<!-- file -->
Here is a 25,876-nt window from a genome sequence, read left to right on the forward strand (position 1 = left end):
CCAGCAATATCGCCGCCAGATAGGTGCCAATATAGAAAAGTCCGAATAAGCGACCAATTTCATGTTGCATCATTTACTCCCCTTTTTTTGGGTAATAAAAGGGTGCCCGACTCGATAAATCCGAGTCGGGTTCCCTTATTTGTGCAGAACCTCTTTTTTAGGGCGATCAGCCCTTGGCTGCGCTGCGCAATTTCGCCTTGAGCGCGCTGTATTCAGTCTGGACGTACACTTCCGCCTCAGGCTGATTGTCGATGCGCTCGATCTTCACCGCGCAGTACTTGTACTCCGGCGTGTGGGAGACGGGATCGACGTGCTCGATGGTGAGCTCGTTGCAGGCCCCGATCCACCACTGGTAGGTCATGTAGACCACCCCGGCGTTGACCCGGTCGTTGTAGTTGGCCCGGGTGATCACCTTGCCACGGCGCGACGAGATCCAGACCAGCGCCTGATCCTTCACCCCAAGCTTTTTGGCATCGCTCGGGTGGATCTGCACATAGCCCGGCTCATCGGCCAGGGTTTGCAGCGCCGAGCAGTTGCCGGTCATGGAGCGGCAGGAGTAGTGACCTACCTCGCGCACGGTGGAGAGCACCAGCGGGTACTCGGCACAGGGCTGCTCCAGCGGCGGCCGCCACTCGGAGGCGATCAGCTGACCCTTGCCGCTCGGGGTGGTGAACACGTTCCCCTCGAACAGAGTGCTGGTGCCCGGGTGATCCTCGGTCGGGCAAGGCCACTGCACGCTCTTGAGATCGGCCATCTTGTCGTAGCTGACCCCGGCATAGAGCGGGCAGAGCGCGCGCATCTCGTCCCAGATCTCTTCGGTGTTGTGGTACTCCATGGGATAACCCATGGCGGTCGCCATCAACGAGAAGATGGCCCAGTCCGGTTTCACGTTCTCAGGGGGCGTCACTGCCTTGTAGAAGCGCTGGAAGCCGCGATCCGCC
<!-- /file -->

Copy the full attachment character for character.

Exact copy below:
Here is a 25,876-nt window from a genome sequence, read left to right on the forward strand (position 1 = left end):
CCAGCAATATCGCCGCCAGATAGGTGCCAATATAGAAAAGTCCGAATAAGCGACCAATTTCATGTTGCATCATTTACTCCCCTTTTTTTGGGTAATAAAAGGGTGCCCGACTCGATAAATCCGAGTCGGGTTCCCTTATTTGTGCAGAACCTCTTTTTTAGGGCGATCAGCCCTTGGCTGCGCTGCGCAATTTCGCCTTGAGCGCGCTGTATTCAGTCTGGACGTACACTTCCGCCTCAGGCTGATTGTCGATGCGCTCGATCTTCACCGCGCAGTACTTGTACTCCGGCGTGTGGGAGACGGGATCGACGTGCTCGATGGTGAGCTCGTTGCAGGCCCCGATCCACCACTGGTAGGTCATGTAGACCACCCCGGCGTTGACCCGGTCGTTGTAGTTGGCCCGGGTGATCACCTTGCCACGGCGCGACGAGATCCAGACCAGCGCCTGATCCTTCACCCCAAGCTTTTTGGCATCGCTCGGGTGGATCTGCACATAGCCCGGCTCATCGGCCAGGGTTTGCAGCGCCGAGCAGTTGCCGGTCATGGAGCGGCAGGAGTAGTGACCTACCTCGCGCACGGTGGAGAGCACCAGCGGGTACTCGGCACAGGGCTGCTCCAGCGGCGGCCGCCACTCGGAGGCGATCAGCTGACCCTTGCCGCTCGGGGTGGTGAACACGTTCCCCTCGAACAGAGTGCTGGTGCCCGGGTGATCCTCGGTCGGGCAAGGCCACTGCACGCTCTTGAGATCGGCCATCTTGTCGTAGCTGACCCCGGCATAGAGCGGGCAGAGCGCGCGCATCTCGTCCCAGATCTCTTCGGTGTTGTGGTACTCCATGGGATAACCCATGGCGGTCGCCATCAACGAGAAGATGGCCCAGTCCGGTTTCACGTTCTCAGGGGGCGTCACTGCCTTGTAGAAGCGCTGGAAGCCGCGATCCGCC